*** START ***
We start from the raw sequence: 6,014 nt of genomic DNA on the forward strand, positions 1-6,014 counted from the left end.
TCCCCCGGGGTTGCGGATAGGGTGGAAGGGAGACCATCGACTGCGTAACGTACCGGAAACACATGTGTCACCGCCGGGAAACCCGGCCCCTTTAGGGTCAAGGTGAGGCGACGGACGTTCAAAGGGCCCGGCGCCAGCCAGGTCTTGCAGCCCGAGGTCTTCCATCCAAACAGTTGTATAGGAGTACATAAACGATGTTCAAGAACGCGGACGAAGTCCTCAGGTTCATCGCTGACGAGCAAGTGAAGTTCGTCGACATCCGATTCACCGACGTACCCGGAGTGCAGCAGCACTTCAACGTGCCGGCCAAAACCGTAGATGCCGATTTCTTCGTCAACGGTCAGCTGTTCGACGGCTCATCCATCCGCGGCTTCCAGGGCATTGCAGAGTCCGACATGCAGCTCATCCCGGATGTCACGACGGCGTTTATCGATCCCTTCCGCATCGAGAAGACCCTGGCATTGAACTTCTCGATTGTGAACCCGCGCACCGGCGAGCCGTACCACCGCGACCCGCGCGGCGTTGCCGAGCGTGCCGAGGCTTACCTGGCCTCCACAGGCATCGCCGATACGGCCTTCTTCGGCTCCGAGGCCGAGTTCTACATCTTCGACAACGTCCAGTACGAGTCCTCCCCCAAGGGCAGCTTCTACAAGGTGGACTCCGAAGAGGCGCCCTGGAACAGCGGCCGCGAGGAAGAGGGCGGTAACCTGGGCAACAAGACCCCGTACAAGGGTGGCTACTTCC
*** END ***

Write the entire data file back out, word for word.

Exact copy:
We start from the raw sequence: 6,014 nt of genomic DNA on the forward strand, positions 1-6,014 counted from the left end.
TCCCCCGGGGTTGCGGATAGGGTGGAAGGGAGACCATCGACTGCGTAACGTACCGGAAACACATGTGTCACCGCCGGGAAACCCGGCCCCTTTAGGGTCAAGGTGAGGCGACGGACGTTCAAAGGGCCCGGCGCCAGCCAGGTCTTGCAGCCCGAGGTCTTCCATCCAAACAGTTGTATAGGAGTACATAAACGATGTTCAAGAACGCGGACGAAGTCCTCAGGTTCATCGCTGACGAGCAAGTGAAGTTCGTCGACATCCGATTCACCGACGTACCCGGAGTGCAGCAGCACTTCAACGTGCCGGCCAAAACCGTAGATGCCGATTTCTTCGTCAACGGTCAGCTGTTCGACGGCTCATCCATCCGCGGCTTCCAGGGCATTGCAGAGTCCGACATGCAGCTCATCCCGGATGTCACGACGGCGTTTATCGATCCCTTCCGCATCGAGAAGACCCTGGCATTGAACTTCTCGATTGTGAACCCGCGCACCGGCGAGCCGTACCACCGCGACCCGCGCGGCGTTGCCGAGCGTGCCGAGGCTTACCTGGCCTCCACAGGCATCGCCGATACGGCCTTCTTCGGCTCCGAGGCCGAGTTCTACATCTTCGACAACGTCCAGTACGAGTCCTCCCCCAAGGGCAGCTTCTACAAGGTGGACTCCGAAGAGGCGCCCTGGAACAGCGGCCGCGAGGAAGAGGGCGGTAACCTGGGCAACAAGACCCCGTACAAGGGTGGCTACTTCC